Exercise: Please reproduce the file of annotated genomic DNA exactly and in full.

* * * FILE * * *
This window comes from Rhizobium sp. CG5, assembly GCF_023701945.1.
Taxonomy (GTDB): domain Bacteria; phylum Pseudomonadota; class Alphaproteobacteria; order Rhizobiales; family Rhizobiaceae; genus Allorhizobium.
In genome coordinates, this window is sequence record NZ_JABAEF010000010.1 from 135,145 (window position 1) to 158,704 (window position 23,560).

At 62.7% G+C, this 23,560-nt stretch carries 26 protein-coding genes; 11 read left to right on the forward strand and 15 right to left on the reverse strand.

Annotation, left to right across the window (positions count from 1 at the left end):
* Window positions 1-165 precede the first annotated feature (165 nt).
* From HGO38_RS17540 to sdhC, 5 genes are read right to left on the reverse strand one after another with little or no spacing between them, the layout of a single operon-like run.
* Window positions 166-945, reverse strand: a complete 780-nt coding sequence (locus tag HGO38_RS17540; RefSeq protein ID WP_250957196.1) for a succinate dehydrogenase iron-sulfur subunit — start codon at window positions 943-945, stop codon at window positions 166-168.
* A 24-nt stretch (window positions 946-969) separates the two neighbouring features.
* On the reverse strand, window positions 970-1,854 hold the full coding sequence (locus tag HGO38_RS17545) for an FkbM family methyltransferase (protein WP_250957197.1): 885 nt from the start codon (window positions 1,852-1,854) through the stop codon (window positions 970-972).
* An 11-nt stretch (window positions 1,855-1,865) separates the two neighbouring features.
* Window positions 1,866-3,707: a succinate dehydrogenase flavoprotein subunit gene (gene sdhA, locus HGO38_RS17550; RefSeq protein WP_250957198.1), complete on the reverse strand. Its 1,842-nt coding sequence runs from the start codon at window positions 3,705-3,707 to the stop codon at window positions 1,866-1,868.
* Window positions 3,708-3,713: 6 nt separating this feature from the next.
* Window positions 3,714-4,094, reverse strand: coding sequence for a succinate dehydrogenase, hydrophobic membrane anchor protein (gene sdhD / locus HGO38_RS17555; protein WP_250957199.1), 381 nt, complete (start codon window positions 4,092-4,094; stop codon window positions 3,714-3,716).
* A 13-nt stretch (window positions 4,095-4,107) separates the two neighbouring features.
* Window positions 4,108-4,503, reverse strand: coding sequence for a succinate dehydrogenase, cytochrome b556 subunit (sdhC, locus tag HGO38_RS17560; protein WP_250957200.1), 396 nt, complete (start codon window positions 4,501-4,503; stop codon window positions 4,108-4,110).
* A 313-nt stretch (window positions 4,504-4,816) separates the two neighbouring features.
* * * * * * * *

This window comes from Rhizobium sp. CG5, assembly GCF_023701945.1.
Taxonomy (GTDB): domain Bacteria; phylum Pseudomonadota; class Alphaproteobacteria; order Rhizobiales; family Rhizobiaceae; genus Allorhizobium.
In genome coordinates, this window is sequence record NZ_JABAEF010000010.1 from 135,145 (window position 1) to 158,704 (window position 23,560).

At 62.7% G+C, this 23,560-nt stretch carries 26 protein-coding genes; 11 read left to right on the forward strand and 15 right to left on the reverse strand.

Annotation, left to right across the window (positions count from 1 at the left end):
* Window positions 1-165 precede the first annotated feature (165 nt).
* From HGO38_RS17540 to sdhC, 5 genes are read right to left on the reverse strand one after another with little or no spacing between them, the layout of a single operon-like run.
* Window positions 166-945, reverse strand: a complete 780-nt coding sequence (locus tag HGO38_RS17540; RefSeq protein ID WP_250957196.1) for a succinate dehydrogenase iron-sulfur subunit — start codon at window positions 943-945, stop codon at window positions 166-168.
* A 24-nt stretch (window positions 946-969) separates the two neighbouring features.
* On the reverse strand, window positions 970-1,854 hold the full coding sequence (locus tag HGO38_RS17545) for an FkbM family methyltransferase (protein WP_250957197.1): 885 nt from the start codon (window positions 1,852-1,854) through the stop codon (window positions 970-972).
* An 11-nt stretch (window positions 1,855-1,865) separates the two neighbouring features.
* Window positions 1,866-3,707: a succinate dehydrogenase flavoprotein subunit gene (gene sdhA, locus HGO38_RS17550; RefSeq protein WP_250957198.1), complete on the reverse strand. Its 1,842-nt coding sequence runs from the start codon at window positions 3,705-3,707 to the stop codon at window positions 1,866-1,868.
* Window positions 3,708-3,713: 6 nt separating this feature from the next.
* Window positions 3,714-4,094, reverse strand: coding sequence for a succinate dehydrogenase, hydrophobic membrane anchor protein (gene sdhD / locus HGO38_RS17555; protein WP_250957199.1), 381 nt, complete (start codon window positions 4,092-4,094; stop codon window positions 3,714-3,716).
* A 13-nt stretch (window positions 4,095-4,107) separates the two neighbouring features.
* Window positions 4,108-4,503, reverse strand: coding sequence for a succinate dehydrogenase, cytochrome b556 subunit (sdhC, locus tag HGO38_RS17560; protein WP_250957200.1), 396 nt, complete (start codon window positions 4,501-4,503; stop codon window positions 4,108-4,110).
* A 313-nt stretch (window positions 4,504-4,816) separates the two neighbouring features.